If Nathaniel is including both 300BO (popular, esp. for subsonics) and 7.62x40WT (obscure, good for supers) as examples of remarkably-similar-but-differring-niche-roles on 30cal intermediate cartridges, then it makes sense to include the 6.8SPC (popular, hunting with supersonics) and the 277 WLV (obscure, better for subs and/or standard AR-15 parts) as examples of 6.8cal intermediate cartridges, with similar performance but different niches.

        Clearly there’s more going on in Nathaniel’s head than just a straight ballistic comparison, or such similar rounds as 300BO and x40WT wouldn’t both be on the list together, much less on the same list at 7.62×39.

    • JoelC

      Agreed, although I wish more manufacturers had heavy 6.8mm bullets for subsonic applications. That is the major advantage of the .308 cal.

    • Fox Hunter

      Dont forget the 7mm Raptor.

  • Sunshine_Shooter

    I think my reading comprehension is lacking this morning. I understand that it is not interchangeable with .300BLK, but did the article say why? It mentioned ogive lengths, but I thought those were projectile dimensions, not case dimensions.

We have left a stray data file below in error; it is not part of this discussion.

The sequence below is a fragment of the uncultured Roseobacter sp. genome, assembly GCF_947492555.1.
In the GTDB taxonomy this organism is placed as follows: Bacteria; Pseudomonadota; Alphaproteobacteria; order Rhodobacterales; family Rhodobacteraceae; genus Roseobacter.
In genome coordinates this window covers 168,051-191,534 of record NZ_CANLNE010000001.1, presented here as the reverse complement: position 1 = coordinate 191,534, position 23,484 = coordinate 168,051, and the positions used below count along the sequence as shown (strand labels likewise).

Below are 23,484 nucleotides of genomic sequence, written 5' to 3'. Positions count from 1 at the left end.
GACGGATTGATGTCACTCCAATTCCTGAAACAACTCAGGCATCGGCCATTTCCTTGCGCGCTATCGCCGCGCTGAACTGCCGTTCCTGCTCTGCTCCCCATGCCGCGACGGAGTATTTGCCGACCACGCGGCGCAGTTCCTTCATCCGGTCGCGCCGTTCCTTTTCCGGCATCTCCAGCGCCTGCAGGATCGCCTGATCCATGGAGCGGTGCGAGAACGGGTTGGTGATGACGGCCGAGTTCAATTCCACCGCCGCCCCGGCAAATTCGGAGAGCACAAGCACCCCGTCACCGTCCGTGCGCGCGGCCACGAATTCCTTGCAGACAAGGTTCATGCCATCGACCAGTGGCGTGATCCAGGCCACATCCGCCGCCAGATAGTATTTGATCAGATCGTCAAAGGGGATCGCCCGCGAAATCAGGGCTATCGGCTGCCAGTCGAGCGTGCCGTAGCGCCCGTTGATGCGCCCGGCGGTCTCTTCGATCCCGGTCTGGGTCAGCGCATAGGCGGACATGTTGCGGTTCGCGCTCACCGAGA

• penguin

      Since the case is longer (300BO is 35mm, x40 is 40mm), taking up more room in the magazine and forcing the use of shorter-ogive bullets, to keep from having to seat the ogive inside the case mouth in order to fit in the magazine.

      • penguin

        Bad grammar, sorry. I meant to say that the x40 takes up more room in the magazine, necessitating the use of shorter-ogive bullets so you’re not seating the ogive inside the case mouth. Most of the heavy-for-caliber bullets (subsonics) have long ogives, making them unusable in an AR-15 action for the 7.62×40.

        • Sunshine_Shooter

          Thanks for the explanation. Between you & @ostiariusalpha:disqus I feel like I’m damn near an expert by now.

        • 6.5x55Swedish

          Yeah, but 300BLK seem to go more for slow and heavy than 7.62×40 so you would need heavier bullets, right?